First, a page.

Sometimes it is hard to figure out what is right and what is wrong when life throws things at you, or you find yourself in a unique situation.
And when you are put in the position of having to make a decision in that type of situation, it can be a mental tug of war that is hard to win.
I have to make all kinds of decisions as a judge that have serious consequences in peoples’ lives, on a daily basis. But frankly, it is usually making small, otherwise simple decisions, when I am not on the bench, that can be the most challenging.
That’s not just true for me, but for everyone.
I have one simple rule that try to I follow any time I find myself in a situation where I have to make a moral decision:
Do What Is Right, No Matter What!
When I first became a judge it was very important to me that I acted with integrity. It still is to this day over a decade later. Interestingly, what I soon came to find out was that apparently there are many different definitions and degrees of integrity.
I searched for one that I could live by and try to use to guide myself with along the way. Here’s what I came up with:
What a concept, huh?
We’ve all been in the position where we’ve had the challenge of deciding what to do when nobody was watching. It could be as simple as running a stop sign or going through a red light, late at night when nobody else is around. Or it could be something like finding an item in a store that has the wrong price tag on it, and you know it.
Usually the analysis and rationalization that you go through runs something like this:
It’s just this once . . .
Nobody will know . . .
It’s not going to hurt anyone . . .
Who will miss just this little bit . . .?
Anyone else would do it . . .
And this list goes on and on.
But think about it . . . the simple fact that you find yourself rationalizing a simple decision like this should tell you that you have more than one option to choose from.
And the different options you find yourself trying to choose from, each have positive and negative aspects to them. When you really think about it, the decision you eventually make could benefit or hurt someone else, or even you.
Let’s Work Through Some Examples
Let’s take running the red light in the middle of the night, for example.
No police are around . . .
You’re in a hurry . . .
It doesn’t make sense to just sit there, right?
I’ve had that exact same situation come before me as a judge. It is not as unusual as you would think. Only in the unique situation before me, the person driving the car struck a pedestrian that they did not see, who was crossing from the dark side of the street. The pedestrian had the right of way because the light was red for the driver.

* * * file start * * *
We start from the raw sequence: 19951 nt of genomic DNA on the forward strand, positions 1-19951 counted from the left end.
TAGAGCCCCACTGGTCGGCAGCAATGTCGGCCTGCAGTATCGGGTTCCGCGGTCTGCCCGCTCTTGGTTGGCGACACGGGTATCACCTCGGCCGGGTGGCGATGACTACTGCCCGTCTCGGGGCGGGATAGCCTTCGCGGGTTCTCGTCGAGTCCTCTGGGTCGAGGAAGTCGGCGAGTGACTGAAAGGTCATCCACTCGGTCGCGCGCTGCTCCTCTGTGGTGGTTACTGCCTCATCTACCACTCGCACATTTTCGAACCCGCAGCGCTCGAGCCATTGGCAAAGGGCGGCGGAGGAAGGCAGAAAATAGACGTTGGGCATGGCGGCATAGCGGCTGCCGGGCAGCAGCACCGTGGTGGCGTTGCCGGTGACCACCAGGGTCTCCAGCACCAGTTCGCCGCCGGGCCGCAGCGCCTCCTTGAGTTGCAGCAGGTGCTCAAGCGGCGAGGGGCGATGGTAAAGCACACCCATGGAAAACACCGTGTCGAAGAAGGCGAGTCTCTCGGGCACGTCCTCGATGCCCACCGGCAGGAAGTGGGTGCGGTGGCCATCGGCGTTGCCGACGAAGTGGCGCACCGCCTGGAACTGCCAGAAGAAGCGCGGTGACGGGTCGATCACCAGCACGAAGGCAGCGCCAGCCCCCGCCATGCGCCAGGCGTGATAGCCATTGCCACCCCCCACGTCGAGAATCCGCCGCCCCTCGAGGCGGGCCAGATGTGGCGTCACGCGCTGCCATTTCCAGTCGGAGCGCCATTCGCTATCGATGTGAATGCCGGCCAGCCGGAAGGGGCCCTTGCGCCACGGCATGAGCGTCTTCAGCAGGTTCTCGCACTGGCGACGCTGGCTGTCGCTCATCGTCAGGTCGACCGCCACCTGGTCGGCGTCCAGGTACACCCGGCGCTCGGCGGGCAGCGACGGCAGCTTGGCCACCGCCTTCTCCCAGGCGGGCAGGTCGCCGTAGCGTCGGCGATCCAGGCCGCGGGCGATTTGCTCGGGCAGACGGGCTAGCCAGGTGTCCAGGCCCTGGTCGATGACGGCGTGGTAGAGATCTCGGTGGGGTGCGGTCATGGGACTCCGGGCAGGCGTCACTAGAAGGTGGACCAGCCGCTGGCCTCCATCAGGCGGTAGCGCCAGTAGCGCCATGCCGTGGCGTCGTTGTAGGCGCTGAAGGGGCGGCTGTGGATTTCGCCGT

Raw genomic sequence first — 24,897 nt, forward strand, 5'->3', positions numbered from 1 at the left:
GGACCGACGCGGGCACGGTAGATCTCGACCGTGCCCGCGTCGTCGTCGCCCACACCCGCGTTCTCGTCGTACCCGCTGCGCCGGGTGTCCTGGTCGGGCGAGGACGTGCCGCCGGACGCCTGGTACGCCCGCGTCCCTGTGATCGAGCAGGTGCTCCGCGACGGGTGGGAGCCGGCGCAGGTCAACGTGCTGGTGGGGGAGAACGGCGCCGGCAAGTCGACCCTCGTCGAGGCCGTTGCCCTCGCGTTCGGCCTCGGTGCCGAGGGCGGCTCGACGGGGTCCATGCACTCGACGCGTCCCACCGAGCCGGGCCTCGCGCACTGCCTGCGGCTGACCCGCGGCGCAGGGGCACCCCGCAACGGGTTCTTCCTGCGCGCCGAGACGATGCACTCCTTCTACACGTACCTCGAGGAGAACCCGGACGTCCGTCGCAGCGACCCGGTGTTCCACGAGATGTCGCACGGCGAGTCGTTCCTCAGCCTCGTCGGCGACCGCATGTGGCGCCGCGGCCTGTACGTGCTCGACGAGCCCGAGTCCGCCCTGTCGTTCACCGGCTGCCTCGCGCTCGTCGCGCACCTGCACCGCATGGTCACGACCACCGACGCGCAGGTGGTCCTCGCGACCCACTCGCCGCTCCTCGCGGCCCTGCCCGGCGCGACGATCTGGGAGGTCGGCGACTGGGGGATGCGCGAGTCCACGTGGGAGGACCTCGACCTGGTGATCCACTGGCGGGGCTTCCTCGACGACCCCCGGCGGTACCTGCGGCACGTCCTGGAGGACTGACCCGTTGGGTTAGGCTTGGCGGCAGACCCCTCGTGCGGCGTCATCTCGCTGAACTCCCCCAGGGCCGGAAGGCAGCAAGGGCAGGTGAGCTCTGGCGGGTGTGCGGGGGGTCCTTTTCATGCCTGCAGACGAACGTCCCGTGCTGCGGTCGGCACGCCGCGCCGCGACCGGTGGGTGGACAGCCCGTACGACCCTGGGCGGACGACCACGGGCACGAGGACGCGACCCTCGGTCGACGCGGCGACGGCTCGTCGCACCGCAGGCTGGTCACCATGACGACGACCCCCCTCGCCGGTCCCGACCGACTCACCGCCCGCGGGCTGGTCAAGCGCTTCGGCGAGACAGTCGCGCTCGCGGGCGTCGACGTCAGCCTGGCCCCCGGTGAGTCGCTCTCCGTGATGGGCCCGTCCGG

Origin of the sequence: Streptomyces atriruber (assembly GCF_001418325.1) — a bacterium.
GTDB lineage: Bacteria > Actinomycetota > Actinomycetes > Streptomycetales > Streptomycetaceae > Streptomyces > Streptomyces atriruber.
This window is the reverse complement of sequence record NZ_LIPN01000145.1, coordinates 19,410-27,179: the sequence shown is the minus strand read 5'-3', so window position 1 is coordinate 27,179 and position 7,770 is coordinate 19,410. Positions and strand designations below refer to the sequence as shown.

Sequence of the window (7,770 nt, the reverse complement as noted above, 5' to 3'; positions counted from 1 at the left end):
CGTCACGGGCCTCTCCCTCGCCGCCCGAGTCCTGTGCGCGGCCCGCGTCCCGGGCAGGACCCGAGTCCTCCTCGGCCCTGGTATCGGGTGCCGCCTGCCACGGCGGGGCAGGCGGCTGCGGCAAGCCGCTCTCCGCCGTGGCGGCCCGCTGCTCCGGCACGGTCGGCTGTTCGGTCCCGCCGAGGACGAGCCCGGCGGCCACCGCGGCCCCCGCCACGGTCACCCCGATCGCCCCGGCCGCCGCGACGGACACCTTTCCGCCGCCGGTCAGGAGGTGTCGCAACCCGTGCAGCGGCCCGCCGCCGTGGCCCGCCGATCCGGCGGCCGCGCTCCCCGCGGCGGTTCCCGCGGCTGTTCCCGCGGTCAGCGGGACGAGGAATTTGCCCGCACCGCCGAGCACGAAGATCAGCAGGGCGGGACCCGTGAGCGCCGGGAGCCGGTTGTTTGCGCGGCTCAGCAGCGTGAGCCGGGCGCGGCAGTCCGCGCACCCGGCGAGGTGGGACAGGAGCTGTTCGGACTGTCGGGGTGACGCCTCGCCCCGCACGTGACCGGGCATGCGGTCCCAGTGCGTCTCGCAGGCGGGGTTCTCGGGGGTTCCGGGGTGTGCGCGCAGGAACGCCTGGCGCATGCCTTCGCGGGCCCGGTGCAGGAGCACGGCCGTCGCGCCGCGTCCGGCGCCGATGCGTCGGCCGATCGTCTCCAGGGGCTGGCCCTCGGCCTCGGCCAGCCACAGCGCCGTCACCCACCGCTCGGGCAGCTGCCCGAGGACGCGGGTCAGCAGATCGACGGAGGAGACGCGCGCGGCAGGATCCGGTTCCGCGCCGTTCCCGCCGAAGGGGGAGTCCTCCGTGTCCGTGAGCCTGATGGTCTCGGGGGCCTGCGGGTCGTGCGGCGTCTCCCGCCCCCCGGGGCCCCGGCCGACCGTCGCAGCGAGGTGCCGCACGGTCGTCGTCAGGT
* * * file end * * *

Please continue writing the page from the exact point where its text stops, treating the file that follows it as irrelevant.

Now the driver had to live with the thought that they struck someone with their car.
How about the mislabeled item?
It’s a big store . . .
They put the price tag on it . . .
They are not going to miss a few dollars . . . .
I could use the money for myself . . .
I’ve also seen this situation many, many times as a judge. Here’s what really happens.
Sometimes the cashier is blamed or even accused of being complicit. They could get fired or even prosecuted for theft.
Sometimes you could be accused of switching the price tag, which is the same as shoplifting. Even if you didn’t, you could end up in the criminal justice system.
Even if neither of these scenarios take place, who do you think picks up the tab when a store loses money?
Everyone else that shops there! It is reflected in the prices of the other items.
What is happening is that you are not really looking beyond the instant gratification. You are not thinking about how your simple and otherwise easy decision could touch have serious consequences on other peoples’ lives.
It is really pretty selfish when you do think about it.
It can be a slippery slope where eventually all you think about is yourself and your instant gratification.
Kind of sad, wouldn’t you say?
But Just For A Second Try To Turn The Table And See What Happens When You Do The Right Thing.
So now think about this:
At the red light, you can take the few minutes to laugh with your friends or adjust the radio or to roll down the window to get some fresh air.
You could see the pedestrian or even if you don’t, he knows when you are going to move. No harm, no foul, nobody gets hurt and you can refocus when the light changes again.
Or how about this:
In the store, if you notice a mismarked item and you bring it to the attention of the clerk. You may get it at that price anyway even though you didn’t try to get away with it, or you may even get it for free.
Either way, you will definitely be thanked and remembered as a person who is honest and helpful. You can’t put a price tag on that feeling!
And the clerk can bring it to the attention of store management. Management may then look upon him or her as being a good employee, which could in turn help that person to get a raise and help his family.
You can’t put a price tag on that either!
All That From Just Doing What’s Right, No Matter What.
But most importantly, in both of these situations, you will know in your heart that you did the right thing.
That you put right before wrong . . .
That you are an honest person . . .
That you resisted temptation to do the wrong thing . . .
Bottom line, you will know that you have that ever important character trait . . .
And that is something you can never put a price tag on.
Let me know what you think . . .